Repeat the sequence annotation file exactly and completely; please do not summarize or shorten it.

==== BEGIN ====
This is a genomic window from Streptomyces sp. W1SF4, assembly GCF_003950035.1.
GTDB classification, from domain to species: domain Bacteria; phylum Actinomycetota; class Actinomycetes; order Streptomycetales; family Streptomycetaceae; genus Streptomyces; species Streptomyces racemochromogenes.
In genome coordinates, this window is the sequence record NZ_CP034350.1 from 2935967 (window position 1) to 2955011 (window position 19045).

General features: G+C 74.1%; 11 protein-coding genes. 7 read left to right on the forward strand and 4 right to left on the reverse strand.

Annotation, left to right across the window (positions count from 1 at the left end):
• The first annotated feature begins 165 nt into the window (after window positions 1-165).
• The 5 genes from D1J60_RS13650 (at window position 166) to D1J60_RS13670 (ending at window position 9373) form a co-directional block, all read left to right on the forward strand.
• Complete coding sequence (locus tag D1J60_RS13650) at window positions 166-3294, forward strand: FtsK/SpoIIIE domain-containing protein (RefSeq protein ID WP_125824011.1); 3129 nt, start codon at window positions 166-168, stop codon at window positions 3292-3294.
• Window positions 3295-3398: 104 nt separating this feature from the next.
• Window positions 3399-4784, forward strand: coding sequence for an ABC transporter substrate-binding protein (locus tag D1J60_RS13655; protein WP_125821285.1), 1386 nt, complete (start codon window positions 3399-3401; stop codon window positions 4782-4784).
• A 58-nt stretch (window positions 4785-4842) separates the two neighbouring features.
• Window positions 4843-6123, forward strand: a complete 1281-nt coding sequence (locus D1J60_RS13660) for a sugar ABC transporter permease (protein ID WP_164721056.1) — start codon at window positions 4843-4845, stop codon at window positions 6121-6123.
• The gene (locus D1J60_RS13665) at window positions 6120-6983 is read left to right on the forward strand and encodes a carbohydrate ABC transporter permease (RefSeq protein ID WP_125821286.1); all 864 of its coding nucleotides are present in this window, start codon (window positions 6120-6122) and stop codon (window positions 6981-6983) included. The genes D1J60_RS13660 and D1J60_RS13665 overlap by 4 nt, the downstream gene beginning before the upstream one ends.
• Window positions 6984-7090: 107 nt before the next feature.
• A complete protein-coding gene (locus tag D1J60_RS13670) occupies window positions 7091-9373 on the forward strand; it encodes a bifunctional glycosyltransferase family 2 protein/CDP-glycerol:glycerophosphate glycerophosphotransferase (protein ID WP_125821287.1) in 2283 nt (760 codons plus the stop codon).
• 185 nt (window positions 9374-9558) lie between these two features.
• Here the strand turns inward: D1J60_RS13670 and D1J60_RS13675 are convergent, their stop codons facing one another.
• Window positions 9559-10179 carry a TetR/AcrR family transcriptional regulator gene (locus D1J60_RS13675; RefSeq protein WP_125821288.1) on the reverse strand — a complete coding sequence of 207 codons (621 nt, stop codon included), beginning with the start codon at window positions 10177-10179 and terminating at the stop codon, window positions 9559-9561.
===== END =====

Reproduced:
This is a genomic window from Streptomyces sp. W1SF4, assembly GCF_003950035.1.
GTDB classification, from domain to species: domain Bacteria; phylum Actinomycetota; class Actinomycetes; order Streptomycetales; family Streptomycetaceae; genus Streptomyces; species Streptomyces racemochromogenes.
In genome coordinates, this window is the sequence record NZ_CP034350.1 from 2935967 (window position 1) to 2955011 (window position 19045).

General features: G+C 74.1%; 11 protein-coding genes. 7 read left to right on the forward strand and 4 right to left on the reverse strand.

Annotation, left to right across the window (positions count from 1 at the left end):
• The first annotated feature begins 165 nt into the window (after window positions 1-165).
• The 5 genes from D1J60_RS13650 (at window position 166) to D1J60_RS13670 (ending at window position 9373) form a co-directional block, all read left to right on the forward strand.
• Complete coding sequence (locus tag D1J60_RS13650) at window positions 166-3294, forward strand: FtsK/SpoIIIE domain-containing protein (RefSeq protein ID WP_125824011.1); 3129 nt, start codon at window positions 166-168, stop codon at window positions 3292-3294.
• Window positions 3295-3398: 104 nt separating this feature from the next.
• Window positions 3399-4784, forward strand: coding sequence for an ABC transporter substrate-binding protein (locus tag D1J60_RS13655; protein WP_125821285.1), 1386 nt, complete (start codon window positions 3399-3401; stop codon window positions 4782-4784).
• A 58-nt stretch (window positions 4785-4842) separates the two neighbouring features.
• Window positions 4843-6123, forward strand: a complete 1281-nt coding sequence (locus D1J60_RS13660) for a sugar ABC transporter permease (protein ID WP_164721056.1) — start codon at window positions 4843-4845, stop codon at window positions 6121-6123.
• The gene (locus D1J60_RS13665) at window positions 6120-6983 is read left to right on the forward strand and encodes a carbohydrate ABC transporter permease (RefSeq protein ID WP_125821286.1); all 864 of its coding nucleotides are present in this window, start codon (window positions 6120-6122) and stop codon (window positions 6981-6983) included. The genes D1J60_RS13660 and D1J60_RS13665 overlap by 4 nt, the downstream gene beginning before the upstream one ends.
• Window positions 6984-7090: 107 nt before the next feature.
• A complete protein-coding gene (locus tag D1J60_RS13670) occupies window positions 7091-9373 on the forward strand; it encodes a bifunctional glycosyltransferase family 2 protein/CDP-glycerol:glycerophosphate glycerophosphotransferase (protein ID WP_125821287.1) in 2283 nt (760 codons plus the stop codon).
• 185 nt (window positions 9374-9558) lie between these two features.
• Here the strand turns inward: D1J60_RS13670 and D1J60_RS13675 are convergent, their stop codons facing one another.
• Window positions 9559-10179 carry a TetR/AcrR family transcriptional regulator gene (locus D1J60_RS13675; RefSeq protein WP_125821288.1) on the reverse strand — a complete coding sequence of 207 codons (621 nt, stop codon included), beginning with the start codon at window positions 10177-10179 and terminating at the stop codon, window positions 9559-9561.